And therein lies the point of this blog: The “ambiguity” rule can be difficult for applicants because courts can, and do, find that the code is not so ambiguous after all. On the other hand, zoning and planning Boards – and, especially, their counsel – know that the “ambiguity” rule is deep-rooted in New York law and that the courts do not hesitate to apply the rule as a matter of law, without deference to the boards. The bottom line is that making a legitimate “ambiguity rule” argument at the municipal board level can be successful in itself, but it is perhaps most important as a prod to the board to grant a variance or site plan or other municipal approval.

A not-so-clear code provision can be very helpful in obtaining a municipal approval!





In Miranda Holdings v. Town Board of Town of Orchard Park, ____ N.Y.S. 3d, ____, 2017 WL 2884633 (4th Dept. July 7, 2017), Petitioner, Miranda, proposed a commercial structure that included a restaurant with a drive-through window. The Town Board was not happy.  Not only did the Board improperly declare the proposed restaurant with a drive-through as a Type I action under SEQRA, but also it required a full-blown EIS.  Further,  the Town enacted a local law specifically declaring that, going forward, all restaurants with a drive-through would be categorized as Type I actions.

Although the Appellate Division upheld the trial court’s determination that that law does not allow the Town to reclassify actions in a manner that is contrary to the DEC classification, the Court, without any real explanation, remitted the matter back to the Town for further findings consistent with its opinion.

In Miranda’s favor, the Appellate Division upheld the trial court’s decision to invalidate the local law, which reclassified all restaurants with a drive-through as Type I actions wholly inconsistent with the DEC’s Type II designation.

The Town’s Actions

At first, the Town determined that the project was an Unlisted action under the State Environmental Quality Review Act (“SEQRA”) and SEQRA Regulations. See, 6 NYCRR Part 617. The Town issued a “positive declaration” requiring that Miranda prepare an Environmental Impact Statement (“EIS”). A full-blown EIS is difficult, time consuming and expensive. Unsurprisingly, Miranda claimed that the proposed project was a Type II action under the regulations and, therefore, was exempt from all environmental review and from preparing an EIS. In response, the Town passed a resolution making a drive-through restaurant project a Type I action, so that it was presumed to require an EIS. Miranda sued, arguing that the Town (1) was out of bounds, (2) was not allowed to make the project a Type I action because by its nature, it is a Type II action and (3) could not require that Miranda prepare an EIS.

What a mess! The Court’s decision does not add a lot of clarity.

The Trial Court Decision and SEQRA

Like ancient Gaul, all SEQRA actions are divided into three parts – Type I, Type II and Unlisted. A Type I action “carries with it the presumption that it is likely to have a significant adverse impact on the environment and may require an EIS. Type II actions are just the opposite – they are exempt from environmental review under SEQRA and thus not only is an EIS not required, but no review is technically required. “Unlisted” actions are everything that is neither Type I nor Type II, thus allowing latitude in what additional review is necessary.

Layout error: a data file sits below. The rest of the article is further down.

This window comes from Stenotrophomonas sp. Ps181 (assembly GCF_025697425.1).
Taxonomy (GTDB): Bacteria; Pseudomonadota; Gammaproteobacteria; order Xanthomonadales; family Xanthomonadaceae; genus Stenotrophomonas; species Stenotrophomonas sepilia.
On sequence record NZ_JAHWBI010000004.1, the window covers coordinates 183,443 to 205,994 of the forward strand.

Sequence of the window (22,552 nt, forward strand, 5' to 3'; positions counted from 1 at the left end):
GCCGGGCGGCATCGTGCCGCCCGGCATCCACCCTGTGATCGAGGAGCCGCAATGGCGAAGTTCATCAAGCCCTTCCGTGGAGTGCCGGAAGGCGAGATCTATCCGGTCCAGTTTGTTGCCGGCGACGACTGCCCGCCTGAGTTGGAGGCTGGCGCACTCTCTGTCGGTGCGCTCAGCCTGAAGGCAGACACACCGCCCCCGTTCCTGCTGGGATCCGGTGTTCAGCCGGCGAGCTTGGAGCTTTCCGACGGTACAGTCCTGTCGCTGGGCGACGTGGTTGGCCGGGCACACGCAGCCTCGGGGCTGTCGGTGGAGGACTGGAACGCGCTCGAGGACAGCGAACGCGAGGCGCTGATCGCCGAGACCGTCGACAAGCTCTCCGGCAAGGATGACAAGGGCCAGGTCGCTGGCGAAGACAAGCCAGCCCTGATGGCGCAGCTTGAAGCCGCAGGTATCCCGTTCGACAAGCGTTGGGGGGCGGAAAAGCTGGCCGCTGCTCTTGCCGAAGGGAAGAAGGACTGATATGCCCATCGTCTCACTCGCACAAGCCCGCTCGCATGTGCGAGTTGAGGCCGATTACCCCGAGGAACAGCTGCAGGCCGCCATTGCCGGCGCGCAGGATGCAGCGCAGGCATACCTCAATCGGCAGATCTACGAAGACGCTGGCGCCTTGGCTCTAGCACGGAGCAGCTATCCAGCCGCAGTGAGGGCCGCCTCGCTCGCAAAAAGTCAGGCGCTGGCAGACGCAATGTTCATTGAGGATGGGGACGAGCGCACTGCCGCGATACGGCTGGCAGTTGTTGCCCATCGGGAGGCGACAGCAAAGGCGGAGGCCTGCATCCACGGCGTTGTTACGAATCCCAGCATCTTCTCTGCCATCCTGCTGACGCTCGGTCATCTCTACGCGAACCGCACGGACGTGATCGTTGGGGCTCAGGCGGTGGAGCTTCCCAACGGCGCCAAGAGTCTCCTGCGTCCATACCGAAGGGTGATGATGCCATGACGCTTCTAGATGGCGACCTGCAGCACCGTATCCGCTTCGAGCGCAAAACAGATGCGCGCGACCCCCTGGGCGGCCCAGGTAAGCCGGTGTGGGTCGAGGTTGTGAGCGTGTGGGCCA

Most Type I and Type II projects are defined in the NY Dept. of Environmental Conservation (“DEC”) Regulations. For example, all permits and variances regarding single-family homes are Type II actions. However, municipalities may also adopt their own lists of Type I and Type II actions, so long as they do not conflict with the DEC’s lists. In particular, a municipality “may not designate as Type I any action identified as a Type II” in the DEC Regulations.

One of the actions identified as a Type II under the DEC Regulations is a commercial facility (or extension) of up to 4,000 sq. ft., which otherwise meets zoning, such as use restrictions, setbacks or height limits. When the Town initially determined that the proposed drive-through restaurant was “Unlisted,” the developer argued that this 4000-sq. ft. commercial facility provision made the project a defacto Type II action exempt from SEQRA. The Town’s reaction in passing the local law was to make all drive-through facilities into Type I actions – spurring the developer’s lawsuit, claiming that the Town could not convert a Type II action into a Type I action.

The trial court decided in Miranda’s favor, holding that because a drive-through facility was a Type II action under SEQRA, the Town could not automatically make it a Type I action.

The Court acknowledged that the Regulations do not specifically list drive-through facilities as Type II actions. However, the SEQRA Handbook published by the DEC does mention fast food facilities as being within the contemplation of the 4,000 sq. ft. Type II and also gives as an example of a Type II, the expansion of a commercial restaurant where the project is less than 4,000 sq. ft. The Court also noted that the Final Generic Environmental Impact Study prepared by DEC in connection with the 1995 adoption of proposed amendments to the Regulations – including the 4,000 sq. ft. commercial project as a Type II – directly referenced a “drive-through window” as part of the commercial expansion that would be exempted if the 4,000 sq. ft. limitation were met. Therefore, the Court concluded that the DEC “contemplated restaurants with drive-through windows as Type II actions.”

The Appellate Division Determination

However – and here is the mystery – the Appellate Division held that the Supreme Court should not have found that the proposed restaurant was a “4,000 sq. ft.” Type II – without “a revised review” by the Town. What is there to review?